A petitioner must exhaust his state law remedies before the federal court can grant relief on the merits of the claims in a habeas petition. 28 U.S.C. § 2254(b)(1); O'Sullivan v. Boerckel , 526 U.S. 838, 842 (1999). The Court must first examine whether the federal constitutional dimensions of the petitioner's claims have been fairly presented to the state court. Smittie v. Lockhart , 843 F.2d 295, 296 (8th Cir. 1988) (citation omitted); see also Boerckel , 526 U.S. at 848. If they have not, the petitioner may still satisfy the exhaustion requirement if there are no "currently available, non-futile state remedies" by which he could present his claims to the state court. Smittie , 843 F.2d at 296 (citation omitted) (internal quotation marks omitted). A review of the record shows that Petitioner's claim for relief is exhausted because he properly raised the claim in state court, where it was determined on the merits. Thus, the Court will address the claim on the merits.
B. Merits Analysis
1. Legal Standard
"In the habeas setting, a federal court is bound by the [Antiterrorism and Effective Death Penalty Act of 1996] to exercise only limited and deferential review of underlying state court decisions." Lomholt v. Iowa , 327 F.3d 748, 751 (8th Cir. 2003) (citation omitted). Under this standard, a federal court may not grant relief to a state prisoner unless the state court's adjudication of a claim "(1) resulted in a decision that was contrary to, or involved an unreasonable application of, clearly established Federal law, as determined by the Supreme Court of the United States; or (2) resulted in a decision that was based on an unreasonable determination of the facts in light of the evidence presented in the State court proceeding." 28 U.S.C. § 2254(d).
A state court decision is "contrary to" clearly established Supreme Court precedent "if the state court arrives at a conclusion opposite to that reached by [the United States Supreme] Court on a question of law or if the state court decides a case differently than [the United States Supreme] Court has on a set of materially indistinguishable facts." Williams v. Taylor , 529 U.S. 362, 412-13 (2000); see also Bell v. Cone , 535 U.S. 685, 694 (2002). A state court decision involves an "unreasonable application" of clearly established federal law if it "correctly identifies the governing legal rule but applies it unreasonably to the facts of a particular prisoner's case." Williams , 529 U.S. at 407-08; Bell , 535 U.S. at 694. "Finally, a state court decision involves an unreasonable determination of the facts in light of the evidence presented in the state court proceedings... only if it is shown that the state court's presumptively correct factual findings do not enjoy support in the record." Jones v. Luebbers , 359 F.3d 1005, 1011 (8th Cir. 2004) (citations and internal quotation marks omitted).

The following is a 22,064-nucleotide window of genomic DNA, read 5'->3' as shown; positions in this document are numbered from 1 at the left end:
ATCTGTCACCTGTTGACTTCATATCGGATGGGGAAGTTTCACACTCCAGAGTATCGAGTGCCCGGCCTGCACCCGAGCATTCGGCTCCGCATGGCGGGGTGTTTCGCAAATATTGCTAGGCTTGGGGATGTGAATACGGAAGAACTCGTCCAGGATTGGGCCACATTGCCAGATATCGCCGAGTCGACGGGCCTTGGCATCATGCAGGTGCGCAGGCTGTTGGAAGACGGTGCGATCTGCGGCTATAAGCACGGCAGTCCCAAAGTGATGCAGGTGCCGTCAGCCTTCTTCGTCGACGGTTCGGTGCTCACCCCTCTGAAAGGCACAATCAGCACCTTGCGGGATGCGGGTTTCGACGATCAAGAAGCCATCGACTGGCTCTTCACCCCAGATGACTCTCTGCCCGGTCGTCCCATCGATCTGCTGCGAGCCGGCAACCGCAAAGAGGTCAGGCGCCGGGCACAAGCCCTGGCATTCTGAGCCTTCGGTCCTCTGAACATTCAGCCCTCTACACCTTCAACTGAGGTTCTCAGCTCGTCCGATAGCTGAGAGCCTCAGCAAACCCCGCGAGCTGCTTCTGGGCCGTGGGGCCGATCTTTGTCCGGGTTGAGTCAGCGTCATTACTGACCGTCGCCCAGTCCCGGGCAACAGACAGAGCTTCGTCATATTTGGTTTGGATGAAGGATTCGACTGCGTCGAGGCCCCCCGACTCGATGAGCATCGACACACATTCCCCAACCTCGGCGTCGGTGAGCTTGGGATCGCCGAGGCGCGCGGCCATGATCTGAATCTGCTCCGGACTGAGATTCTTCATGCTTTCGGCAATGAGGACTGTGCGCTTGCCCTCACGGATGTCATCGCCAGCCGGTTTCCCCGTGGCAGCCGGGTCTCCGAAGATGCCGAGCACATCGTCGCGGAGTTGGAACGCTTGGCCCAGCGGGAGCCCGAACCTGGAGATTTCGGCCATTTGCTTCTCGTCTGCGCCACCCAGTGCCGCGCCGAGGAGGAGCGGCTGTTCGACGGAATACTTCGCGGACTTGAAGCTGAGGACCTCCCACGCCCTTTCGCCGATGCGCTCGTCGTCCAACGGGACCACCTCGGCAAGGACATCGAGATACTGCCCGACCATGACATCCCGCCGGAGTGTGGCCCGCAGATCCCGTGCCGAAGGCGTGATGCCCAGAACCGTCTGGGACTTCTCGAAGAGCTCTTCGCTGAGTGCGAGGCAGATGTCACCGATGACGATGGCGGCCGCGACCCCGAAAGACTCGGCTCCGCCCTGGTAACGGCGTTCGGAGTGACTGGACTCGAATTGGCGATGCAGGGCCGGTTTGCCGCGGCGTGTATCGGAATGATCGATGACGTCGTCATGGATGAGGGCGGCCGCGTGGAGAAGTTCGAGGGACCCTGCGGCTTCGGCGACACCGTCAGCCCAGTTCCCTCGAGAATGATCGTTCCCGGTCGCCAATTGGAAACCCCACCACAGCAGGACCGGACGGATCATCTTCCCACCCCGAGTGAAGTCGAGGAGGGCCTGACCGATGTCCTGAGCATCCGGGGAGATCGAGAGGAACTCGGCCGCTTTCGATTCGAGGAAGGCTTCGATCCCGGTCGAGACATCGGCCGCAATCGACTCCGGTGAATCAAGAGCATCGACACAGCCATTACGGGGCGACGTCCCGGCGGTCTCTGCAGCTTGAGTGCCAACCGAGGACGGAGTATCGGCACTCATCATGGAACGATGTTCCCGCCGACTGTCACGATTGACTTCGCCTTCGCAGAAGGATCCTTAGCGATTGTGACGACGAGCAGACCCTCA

Petitioner argues that his trial counsel was ineffective for failing to request a jury instruction for assault in the second degree. The Missouri Court of Appeals reviewed the merits of this claim and denied Petitioner relief.
The Sixth Amendment guarantees a criminal defendant the right to effective assistance of counsel. Strickland v. Washington , 466 U.S. 668, 686 (1984). To prevail on a claim of ineffective assistance of counsel, Petitioner must show that (1) "[his] counsel's performance was deficient" and (2) "the deficient performance prejudiced [his] defense." Id. at 687. In evaluating counsel's performance, the basic inquiry is "whether counsel's assistance was reasonable considering all the circumstances ." Id. at 688. Petitioner bears a heavy burden in overcoming "a strong presumption that counsel's conduct falls within the wide range of reasonable professional assistance." Id. at 689. Indeed, a strong presumption exists that counsel's conduct "might be considered sound trial strategy." Id. (citation and internal quotation marks omitted). "[S]trategic choices made after thorough investigation of law and facts relevant to plausible options are virtually unchallengeable." Id. at 690. To establish prejudice, Petitioner "must show that there is a reasonable probability that, but for counsel's unprofessional errors, the result of the proceeding would have been different. A reasonable probability is a probability sufficient to undermine confidence in the outcome." Id. at 694.
In the context of a habeas claim, it is not sufficient for Petitioner to "show that he would have satisfied Strickland's test if his claim were being analyzed in the first instance." Bell , 535 U.S. at 698-99. "Rather, he must show that the [state appellate court] applied Strickland to the facts of his case in an objectively unreasonable manner." Id. at 699.